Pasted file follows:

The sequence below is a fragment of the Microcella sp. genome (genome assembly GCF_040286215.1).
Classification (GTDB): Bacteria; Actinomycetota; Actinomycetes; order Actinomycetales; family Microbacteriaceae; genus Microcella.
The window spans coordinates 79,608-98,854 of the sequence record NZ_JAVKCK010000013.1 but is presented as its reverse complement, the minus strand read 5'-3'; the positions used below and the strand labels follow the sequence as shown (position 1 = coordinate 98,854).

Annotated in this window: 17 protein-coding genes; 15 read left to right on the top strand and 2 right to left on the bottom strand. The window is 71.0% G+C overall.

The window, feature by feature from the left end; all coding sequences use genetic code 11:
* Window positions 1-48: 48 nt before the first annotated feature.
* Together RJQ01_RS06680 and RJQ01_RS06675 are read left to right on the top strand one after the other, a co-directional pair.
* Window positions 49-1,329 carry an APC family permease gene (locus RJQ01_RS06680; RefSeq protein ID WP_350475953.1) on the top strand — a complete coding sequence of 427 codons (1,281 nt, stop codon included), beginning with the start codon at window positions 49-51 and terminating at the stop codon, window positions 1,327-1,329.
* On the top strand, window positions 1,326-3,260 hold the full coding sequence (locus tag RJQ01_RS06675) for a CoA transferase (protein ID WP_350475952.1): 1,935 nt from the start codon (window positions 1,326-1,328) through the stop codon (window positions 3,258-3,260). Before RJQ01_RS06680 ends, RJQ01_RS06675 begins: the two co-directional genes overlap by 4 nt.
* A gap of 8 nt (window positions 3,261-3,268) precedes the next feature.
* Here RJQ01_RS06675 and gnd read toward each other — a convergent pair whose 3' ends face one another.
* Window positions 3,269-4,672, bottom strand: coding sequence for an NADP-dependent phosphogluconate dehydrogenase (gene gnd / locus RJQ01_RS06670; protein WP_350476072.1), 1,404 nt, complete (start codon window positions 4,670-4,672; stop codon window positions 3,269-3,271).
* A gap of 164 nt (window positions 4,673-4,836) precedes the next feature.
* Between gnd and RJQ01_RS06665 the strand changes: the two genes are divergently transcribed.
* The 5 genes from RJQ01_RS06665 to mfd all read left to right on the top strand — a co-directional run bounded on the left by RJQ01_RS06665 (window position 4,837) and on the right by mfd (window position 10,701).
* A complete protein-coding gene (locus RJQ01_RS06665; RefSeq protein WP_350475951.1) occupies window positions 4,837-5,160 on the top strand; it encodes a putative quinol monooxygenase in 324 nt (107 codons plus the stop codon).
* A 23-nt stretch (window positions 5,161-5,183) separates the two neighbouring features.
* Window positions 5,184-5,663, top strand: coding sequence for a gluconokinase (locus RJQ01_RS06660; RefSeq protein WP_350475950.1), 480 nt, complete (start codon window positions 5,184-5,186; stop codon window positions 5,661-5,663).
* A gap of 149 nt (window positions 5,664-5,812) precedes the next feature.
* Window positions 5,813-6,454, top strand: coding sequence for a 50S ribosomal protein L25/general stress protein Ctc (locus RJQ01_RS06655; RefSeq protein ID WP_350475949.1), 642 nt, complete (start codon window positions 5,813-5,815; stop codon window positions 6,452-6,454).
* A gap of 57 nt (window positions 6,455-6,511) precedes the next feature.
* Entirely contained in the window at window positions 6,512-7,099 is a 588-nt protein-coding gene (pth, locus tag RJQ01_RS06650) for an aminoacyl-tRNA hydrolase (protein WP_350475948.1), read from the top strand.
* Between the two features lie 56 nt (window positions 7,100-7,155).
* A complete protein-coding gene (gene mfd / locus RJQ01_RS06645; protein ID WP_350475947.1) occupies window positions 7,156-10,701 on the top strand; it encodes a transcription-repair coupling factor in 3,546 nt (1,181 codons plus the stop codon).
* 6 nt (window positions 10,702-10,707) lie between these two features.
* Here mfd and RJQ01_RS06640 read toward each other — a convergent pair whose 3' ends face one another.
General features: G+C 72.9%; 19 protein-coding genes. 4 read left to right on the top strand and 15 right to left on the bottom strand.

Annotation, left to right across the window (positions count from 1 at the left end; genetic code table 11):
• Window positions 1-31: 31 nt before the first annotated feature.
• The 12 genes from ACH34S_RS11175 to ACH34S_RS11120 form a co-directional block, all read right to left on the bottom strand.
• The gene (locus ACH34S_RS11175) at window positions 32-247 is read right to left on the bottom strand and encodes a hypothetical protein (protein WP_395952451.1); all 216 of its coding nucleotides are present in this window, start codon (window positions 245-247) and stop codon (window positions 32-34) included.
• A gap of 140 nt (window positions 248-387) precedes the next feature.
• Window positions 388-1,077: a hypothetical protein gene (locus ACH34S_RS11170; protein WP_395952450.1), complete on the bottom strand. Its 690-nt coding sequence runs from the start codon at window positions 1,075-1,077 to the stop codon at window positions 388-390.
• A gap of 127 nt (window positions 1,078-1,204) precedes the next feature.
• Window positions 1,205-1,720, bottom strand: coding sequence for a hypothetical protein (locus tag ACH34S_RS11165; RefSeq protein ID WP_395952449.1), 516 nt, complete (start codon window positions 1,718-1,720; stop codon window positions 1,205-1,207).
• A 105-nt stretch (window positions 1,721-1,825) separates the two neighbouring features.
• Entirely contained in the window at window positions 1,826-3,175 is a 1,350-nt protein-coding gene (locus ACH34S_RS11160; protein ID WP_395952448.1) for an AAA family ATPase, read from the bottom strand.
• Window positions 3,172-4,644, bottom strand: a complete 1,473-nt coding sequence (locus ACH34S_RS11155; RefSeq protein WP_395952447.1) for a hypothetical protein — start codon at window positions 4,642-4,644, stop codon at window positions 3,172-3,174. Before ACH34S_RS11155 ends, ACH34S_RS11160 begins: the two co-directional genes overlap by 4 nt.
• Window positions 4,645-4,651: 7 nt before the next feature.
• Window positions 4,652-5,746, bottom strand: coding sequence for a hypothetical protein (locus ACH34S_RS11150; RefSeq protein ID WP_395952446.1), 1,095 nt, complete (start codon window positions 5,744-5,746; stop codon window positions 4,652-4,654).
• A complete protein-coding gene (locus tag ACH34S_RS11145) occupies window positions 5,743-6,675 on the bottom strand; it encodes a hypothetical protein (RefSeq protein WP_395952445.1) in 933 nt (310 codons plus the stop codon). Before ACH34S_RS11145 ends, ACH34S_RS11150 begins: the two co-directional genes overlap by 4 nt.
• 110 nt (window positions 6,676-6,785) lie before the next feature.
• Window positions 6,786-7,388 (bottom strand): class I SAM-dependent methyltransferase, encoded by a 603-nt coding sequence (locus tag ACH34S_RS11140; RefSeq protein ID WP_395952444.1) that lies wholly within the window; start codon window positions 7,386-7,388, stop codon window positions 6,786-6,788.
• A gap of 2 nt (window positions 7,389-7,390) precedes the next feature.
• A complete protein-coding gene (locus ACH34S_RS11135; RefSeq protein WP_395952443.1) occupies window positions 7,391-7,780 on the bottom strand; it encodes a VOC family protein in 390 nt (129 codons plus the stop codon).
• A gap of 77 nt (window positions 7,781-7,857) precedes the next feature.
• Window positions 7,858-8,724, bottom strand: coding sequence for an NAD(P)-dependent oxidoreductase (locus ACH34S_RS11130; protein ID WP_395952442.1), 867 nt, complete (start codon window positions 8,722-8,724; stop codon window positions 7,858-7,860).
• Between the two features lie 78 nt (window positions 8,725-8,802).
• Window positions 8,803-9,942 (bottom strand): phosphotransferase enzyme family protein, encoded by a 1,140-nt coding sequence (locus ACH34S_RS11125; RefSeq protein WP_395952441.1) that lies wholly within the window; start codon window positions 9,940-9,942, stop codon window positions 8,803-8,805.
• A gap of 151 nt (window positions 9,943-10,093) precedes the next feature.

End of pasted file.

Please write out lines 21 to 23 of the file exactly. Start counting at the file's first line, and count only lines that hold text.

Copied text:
* A gap of 57 nt (window positions 6,455-6,511) precedes the next feature.
* Entirely contained in the window at window positions 6,512-7,099 is a 588-nt protein-coding gene (pth, locus tag RJQ01_RS06650) for an aminoacyl-tRNA hydrolase (protein WP_350475948.1), read from the top strand.
* Between the two features lie 56 nt (window positions 7,100-7,155).